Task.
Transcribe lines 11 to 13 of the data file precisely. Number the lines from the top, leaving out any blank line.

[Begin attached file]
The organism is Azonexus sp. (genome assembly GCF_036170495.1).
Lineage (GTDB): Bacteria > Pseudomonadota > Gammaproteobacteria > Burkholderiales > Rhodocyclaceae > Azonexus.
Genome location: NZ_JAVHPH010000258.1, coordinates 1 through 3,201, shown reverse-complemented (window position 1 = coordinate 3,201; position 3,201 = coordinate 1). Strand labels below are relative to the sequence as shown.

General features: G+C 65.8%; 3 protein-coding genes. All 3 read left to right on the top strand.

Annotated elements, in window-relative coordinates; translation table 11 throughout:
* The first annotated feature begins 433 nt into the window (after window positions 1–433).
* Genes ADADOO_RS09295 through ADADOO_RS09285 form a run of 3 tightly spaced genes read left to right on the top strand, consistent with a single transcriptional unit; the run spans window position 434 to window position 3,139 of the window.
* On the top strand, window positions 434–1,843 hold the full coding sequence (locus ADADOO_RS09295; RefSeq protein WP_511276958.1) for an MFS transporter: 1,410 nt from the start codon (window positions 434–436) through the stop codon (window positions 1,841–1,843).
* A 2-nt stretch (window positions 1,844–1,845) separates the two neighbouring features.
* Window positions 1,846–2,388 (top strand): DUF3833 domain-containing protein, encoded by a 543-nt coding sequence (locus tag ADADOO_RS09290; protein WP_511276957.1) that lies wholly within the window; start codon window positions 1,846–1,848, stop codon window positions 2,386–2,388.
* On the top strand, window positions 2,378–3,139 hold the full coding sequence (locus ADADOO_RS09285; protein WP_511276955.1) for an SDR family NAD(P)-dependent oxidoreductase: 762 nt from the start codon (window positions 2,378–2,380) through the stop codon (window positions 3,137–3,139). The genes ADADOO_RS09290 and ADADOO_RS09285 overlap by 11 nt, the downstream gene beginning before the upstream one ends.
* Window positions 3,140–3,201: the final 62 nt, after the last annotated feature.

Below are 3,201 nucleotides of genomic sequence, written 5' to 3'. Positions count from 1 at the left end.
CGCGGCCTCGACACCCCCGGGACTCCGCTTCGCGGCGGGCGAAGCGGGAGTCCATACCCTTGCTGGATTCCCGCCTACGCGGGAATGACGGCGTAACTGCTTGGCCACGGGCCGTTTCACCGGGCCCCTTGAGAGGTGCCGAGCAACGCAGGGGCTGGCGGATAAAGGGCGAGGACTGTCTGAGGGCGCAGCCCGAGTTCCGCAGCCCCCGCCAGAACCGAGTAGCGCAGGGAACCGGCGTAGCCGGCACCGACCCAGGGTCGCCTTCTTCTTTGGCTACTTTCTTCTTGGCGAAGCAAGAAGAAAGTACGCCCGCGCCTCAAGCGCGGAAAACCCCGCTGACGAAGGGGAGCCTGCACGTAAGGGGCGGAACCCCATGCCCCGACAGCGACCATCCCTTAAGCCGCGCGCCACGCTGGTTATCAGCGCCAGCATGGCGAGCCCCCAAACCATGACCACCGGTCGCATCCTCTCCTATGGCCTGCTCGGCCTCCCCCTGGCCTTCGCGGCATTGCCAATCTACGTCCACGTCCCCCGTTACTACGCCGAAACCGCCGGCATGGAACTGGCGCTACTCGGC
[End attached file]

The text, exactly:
* On the top strand, window positions 2,378–3,139 hold the full coding sequence (locus ADADOO_RS09285; protein WP_511276955.1) for an SDR family NAD(P)-dependent oxidoreductase: 762 nt from the start codon (window positions 2,378–2,380) through the stop codon (window positions 3,137–3,139). The genes ADADOO_RS09290 and ADADOO_RS09285 overlap by 11 nt, the downstream gene beginning before the upstream one ends.
* Window positions 3,140–3,201: the final 62 nt, after the last annotated feature.

Below are 3,201 nucleotides of genomic sequence, written 5' to 3'. Positions count from 1 at the left end.